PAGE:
Categories of Special Interest
In Use As
1830 - 1850
Attached three-bay five-storey former warehouse, built c.1840. Now in use as shops with apartments to upper floors. Hipped slate roof, having rendered chimneystack with clay pots, and yellow brick parapet having render coping. Yellow brick, laid in Flemish bond to wall to front (west) elevation, over arcaded ground floor having granite plinth course, and steel pulley hoist to first floor. Square-headed window openings with granite sills, and eight-over-eight pane timber sliding sash windows to upper floors. Segmental-headed door openings to fourth floor of central bay over square-headed door openings to floors below, having recent glazed doors with timber battened external shutters and suspended steel platforms. Round-headed door openings to ground floor forming arcade, with recent steel-framed glazed doors, having granite steps. Granite paviers and kerb stones to front. Situated to east side and north of Temple Lane South.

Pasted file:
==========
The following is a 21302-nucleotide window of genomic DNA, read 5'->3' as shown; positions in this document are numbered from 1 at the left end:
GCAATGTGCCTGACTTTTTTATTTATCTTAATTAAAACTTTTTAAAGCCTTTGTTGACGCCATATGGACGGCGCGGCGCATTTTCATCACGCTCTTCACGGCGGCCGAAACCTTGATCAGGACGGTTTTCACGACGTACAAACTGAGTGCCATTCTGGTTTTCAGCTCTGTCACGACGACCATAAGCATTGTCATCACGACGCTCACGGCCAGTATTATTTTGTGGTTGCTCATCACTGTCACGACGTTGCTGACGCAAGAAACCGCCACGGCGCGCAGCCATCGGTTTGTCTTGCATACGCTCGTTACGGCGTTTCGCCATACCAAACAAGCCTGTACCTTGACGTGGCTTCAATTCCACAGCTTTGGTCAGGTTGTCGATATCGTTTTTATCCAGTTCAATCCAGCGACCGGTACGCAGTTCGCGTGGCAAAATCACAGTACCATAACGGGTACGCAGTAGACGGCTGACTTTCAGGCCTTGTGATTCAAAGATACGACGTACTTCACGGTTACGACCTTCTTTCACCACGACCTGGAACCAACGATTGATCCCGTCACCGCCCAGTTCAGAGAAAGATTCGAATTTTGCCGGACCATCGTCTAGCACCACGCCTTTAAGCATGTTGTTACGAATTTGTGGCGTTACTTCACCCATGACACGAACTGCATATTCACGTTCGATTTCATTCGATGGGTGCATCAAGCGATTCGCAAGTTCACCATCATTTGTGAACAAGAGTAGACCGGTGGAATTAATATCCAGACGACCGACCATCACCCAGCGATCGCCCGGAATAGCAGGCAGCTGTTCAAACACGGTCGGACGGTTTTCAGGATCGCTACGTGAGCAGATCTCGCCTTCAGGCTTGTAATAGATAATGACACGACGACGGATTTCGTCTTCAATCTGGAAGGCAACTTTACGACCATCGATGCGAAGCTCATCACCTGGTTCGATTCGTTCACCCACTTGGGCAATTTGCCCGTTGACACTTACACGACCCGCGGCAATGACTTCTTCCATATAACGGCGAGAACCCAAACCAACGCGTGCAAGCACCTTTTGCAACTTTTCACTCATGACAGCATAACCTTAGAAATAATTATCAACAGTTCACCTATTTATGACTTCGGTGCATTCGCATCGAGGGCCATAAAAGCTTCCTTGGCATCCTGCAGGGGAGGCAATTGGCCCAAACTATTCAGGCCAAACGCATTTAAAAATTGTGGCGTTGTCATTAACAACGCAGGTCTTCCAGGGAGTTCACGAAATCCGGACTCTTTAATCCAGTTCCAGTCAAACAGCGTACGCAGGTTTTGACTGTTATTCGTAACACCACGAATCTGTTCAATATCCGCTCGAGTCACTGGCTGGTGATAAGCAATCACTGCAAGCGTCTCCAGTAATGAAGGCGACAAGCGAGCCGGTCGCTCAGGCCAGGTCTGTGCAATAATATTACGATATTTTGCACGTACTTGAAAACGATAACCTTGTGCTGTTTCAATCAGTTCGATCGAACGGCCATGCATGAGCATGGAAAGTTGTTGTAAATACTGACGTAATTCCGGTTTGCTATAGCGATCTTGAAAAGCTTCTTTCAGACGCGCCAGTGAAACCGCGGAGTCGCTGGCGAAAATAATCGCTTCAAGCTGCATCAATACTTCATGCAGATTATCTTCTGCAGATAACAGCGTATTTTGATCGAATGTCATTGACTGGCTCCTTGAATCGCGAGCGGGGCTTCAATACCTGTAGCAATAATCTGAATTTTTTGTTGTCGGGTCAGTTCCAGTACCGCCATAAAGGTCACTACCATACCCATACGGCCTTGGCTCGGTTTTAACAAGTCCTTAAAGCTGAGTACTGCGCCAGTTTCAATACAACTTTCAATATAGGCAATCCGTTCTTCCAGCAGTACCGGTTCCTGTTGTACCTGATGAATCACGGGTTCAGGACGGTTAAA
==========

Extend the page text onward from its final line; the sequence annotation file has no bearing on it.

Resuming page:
Among the largest former warehouses in the area, this building was part of a complex of grocery warehouses at the junction of Temple Lane, Cecilia Street and Crow Street for Woods, Webb & Co. The surviving joist pulley and central loading bays are notable reminders of the building's commercial past. The arcaded ground floor balances the strong vertical thrust of the front facade, and brings interest to the streetscape at ground floor level. In the eighteenth century, Temple Lane, known in the seventeenth century as Hogges and Dirty Lane, was a narrow street of mixed use which took on a distinctly commercial character by the nineteenth century.